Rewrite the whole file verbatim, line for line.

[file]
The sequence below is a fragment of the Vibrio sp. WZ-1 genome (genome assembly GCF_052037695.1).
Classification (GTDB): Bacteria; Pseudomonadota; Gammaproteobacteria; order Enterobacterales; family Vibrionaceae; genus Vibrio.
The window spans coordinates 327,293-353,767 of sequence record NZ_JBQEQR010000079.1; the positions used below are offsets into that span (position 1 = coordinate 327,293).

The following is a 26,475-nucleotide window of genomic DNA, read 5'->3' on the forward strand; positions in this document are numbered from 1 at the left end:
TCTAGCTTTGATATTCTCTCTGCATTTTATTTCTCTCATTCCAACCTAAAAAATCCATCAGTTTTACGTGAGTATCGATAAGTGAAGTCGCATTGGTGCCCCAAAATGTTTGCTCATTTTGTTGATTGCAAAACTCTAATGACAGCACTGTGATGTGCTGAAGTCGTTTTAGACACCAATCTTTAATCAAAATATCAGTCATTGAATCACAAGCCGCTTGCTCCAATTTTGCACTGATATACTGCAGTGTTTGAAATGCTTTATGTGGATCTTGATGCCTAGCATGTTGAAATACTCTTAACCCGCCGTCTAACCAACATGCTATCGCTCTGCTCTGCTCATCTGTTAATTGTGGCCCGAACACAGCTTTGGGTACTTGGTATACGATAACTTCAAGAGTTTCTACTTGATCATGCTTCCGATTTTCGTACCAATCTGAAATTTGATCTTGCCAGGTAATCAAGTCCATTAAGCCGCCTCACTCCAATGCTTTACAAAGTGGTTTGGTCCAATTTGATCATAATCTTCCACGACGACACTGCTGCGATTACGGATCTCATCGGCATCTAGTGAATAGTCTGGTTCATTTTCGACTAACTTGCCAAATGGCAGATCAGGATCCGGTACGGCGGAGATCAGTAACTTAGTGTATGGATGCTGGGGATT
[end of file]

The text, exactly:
The sequence below is a fragment of the Vibrio sp. WZ-1 genome (genome assembly GCF_052037695.1).
Classification (GTDB): Bacteria; Pseudomonadota; Gammaproteobacteria; order Enterobacterales; family Vibrionaceae; genus Vibrio.
The window spans coordinates 327,293-353,767 of sequence record NZ_JBQEQR010000079.1; the positions used below are offsets into that span (position 1 = coordinate 327,293).

The following is a 26,475-nucleotide window of genomic DNA, read 5'->3' on the forward strand; positions in this document are numbered from 1 at the left end:
TCTAGCTTTGATATTCTCTCTGCATTTTATTTCTCTCATTCCAACCTAAAAAATCCATCAGTTTTACGTGAGTATCGATAAGTGAAGTCGCATTGGTGCCCCAAAATGTTTGCTCATTTTGTTGATTGCAAAACTCTAATGACAGCACTGTGATGTGCTGAAGTCGTTTTAGACACCAATCTTTAATCAAAATATCAGTCATTGAATCACAAGCCGCTTGCTCCAATTTTGCACTGATATACTGCAGTGTTTGAAATGCTTTATGTGGATCTTGATGCCTAGCATGTTGAAATACTCTTAACCCGCCGTCTAACCAACATGCTATCGCTCTGCTCTGCTCATCTGTTAATTGTGGCCCGAACACAGCTTTGGGTACTTGGTATACGATAACTTCAAGAGTTTCTACTTGATCATGCTTCCGATTTTCGTACCAATCTGAAATTTGATCTTGCCAGGTAATCAAGTCCATTAAGCCGCCTCACTCCAATGCTTTACAAAGTGGTTTGGTCCAATTTGATCATAATCTTCCACGACGACACTGCTGCGATTACGGATCTCATCGGCATCTAGTGAATAGTCTGGTTCATTTTCGACTAACTTGCCAAATGGCAGATCAGGATCCGGTACGGCGGAGATCAGTAACTTAGTGTATGGATGCTGGGGATT